Giftedness and juvenile delinquency: a case of selected rehabilitation schools in Kenya
Kamau-Kangethe, R. W.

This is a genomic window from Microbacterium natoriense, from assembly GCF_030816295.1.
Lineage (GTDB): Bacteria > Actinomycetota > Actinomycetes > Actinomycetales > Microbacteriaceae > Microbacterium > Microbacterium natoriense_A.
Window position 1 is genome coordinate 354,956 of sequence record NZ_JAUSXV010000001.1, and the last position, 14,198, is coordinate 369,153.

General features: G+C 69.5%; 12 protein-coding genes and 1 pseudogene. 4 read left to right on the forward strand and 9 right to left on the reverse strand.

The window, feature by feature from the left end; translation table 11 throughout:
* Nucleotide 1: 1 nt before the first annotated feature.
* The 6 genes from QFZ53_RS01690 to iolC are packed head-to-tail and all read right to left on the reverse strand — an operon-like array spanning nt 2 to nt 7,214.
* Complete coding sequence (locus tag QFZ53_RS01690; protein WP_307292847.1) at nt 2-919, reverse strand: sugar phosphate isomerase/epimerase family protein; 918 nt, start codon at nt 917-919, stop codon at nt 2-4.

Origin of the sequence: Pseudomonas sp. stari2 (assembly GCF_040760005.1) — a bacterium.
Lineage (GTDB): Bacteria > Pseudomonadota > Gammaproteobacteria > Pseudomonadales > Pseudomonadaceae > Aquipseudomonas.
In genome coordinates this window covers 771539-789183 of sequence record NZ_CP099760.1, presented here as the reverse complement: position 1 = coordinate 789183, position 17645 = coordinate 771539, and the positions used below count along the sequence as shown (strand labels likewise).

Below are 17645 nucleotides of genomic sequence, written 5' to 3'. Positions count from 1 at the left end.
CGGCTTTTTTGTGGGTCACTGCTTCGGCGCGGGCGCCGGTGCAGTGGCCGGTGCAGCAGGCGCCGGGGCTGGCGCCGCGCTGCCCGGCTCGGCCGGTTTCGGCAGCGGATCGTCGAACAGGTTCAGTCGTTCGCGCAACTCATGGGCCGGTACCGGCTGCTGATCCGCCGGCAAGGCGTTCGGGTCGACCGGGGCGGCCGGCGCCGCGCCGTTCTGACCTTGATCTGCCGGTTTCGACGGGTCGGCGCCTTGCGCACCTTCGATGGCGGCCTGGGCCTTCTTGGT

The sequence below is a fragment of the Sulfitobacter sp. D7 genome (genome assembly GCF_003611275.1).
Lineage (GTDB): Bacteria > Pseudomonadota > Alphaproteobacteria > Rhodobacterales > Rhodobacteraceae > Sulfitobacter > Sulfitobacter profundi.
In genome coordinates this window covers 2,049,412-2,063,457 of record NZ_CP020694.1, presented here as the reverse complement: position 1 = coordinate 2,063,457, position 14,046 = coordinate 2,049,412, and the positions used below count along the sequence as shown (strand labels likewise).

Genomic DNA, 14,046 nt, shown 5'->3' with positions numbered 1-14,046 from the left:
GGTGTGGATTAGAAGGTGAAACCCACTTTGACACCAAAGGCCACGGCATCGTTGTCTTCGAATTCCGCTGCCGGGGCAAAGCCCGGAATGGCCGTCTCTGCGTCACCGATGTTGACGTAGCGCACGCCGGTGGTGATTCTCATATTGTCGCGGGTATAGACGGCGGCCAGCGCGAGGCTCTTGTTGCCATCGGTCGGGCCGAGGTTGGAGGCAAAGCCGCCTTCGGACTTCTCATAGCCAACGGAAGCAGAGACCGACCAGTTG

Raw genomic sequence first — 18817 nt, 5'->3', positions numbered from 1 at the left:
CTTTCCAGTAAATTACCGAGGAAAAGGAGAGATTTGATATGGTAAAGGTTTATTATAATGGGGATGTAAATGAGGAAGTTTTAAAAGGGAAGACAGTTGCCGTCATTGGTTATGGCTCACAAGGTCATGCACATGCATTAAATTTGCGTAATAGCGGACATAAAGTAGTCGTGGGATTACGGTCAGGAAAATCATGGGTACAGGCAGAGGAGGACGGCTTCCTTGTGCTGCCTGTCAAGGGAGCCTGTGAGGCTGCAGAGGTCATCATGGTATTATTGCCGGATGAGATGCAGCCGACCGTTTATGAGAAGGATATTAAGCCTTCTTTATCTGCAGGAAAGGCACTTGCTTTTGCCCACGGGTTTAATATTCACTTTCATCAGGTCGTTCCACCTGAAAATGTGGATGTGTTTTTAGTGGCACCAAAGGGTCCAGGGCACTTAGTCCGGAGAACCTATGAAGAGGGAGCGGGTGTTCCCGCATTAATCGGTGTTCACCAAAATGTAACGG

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Studies on the nature and characteristics of children who are gifted and talented show that these children are inquisitive in nature. Their curiosity may lead to rejection by family members, teachers, peers and society as a whole. Feeling frustrated and different from their peers, these children may rebel in school, home or in the society and end up being labeled delinquents. In Kenya, juvenile delinquents are referred to Rehabilitation Schools and Children Remand Homes as stipulated in 2001 Children's Act. The purpose of this study was to explore giftedness among learners with juvenile delinquency in selected rehabilitation schools in Kenya. The study population comprised of teachers, social workers and children in Rehabilitation Schools in Kenya. Random sampling was used to select three Rehabilitation Schools; two for boys and one for girls representing 33.3% of the rehabilitation schools in Kenya. Both qualitative and quantitative data was collected and analyzed. All learners in the selected schools participated in the study. The study utilized Ravens Progressive Matrices, teachers and peer nomination forms and Observation Checklists to identify children who are gifted. Children's committal records were also analyzed. The study revealed that about 13% of children in the rehabilitation schools are gifted and talented. If this population is not well taken care of the Kenyan society may end up losing a very important human resource. There is need therefore to sensitize different stakeholders on the nature and needs of children who are gifted and talented.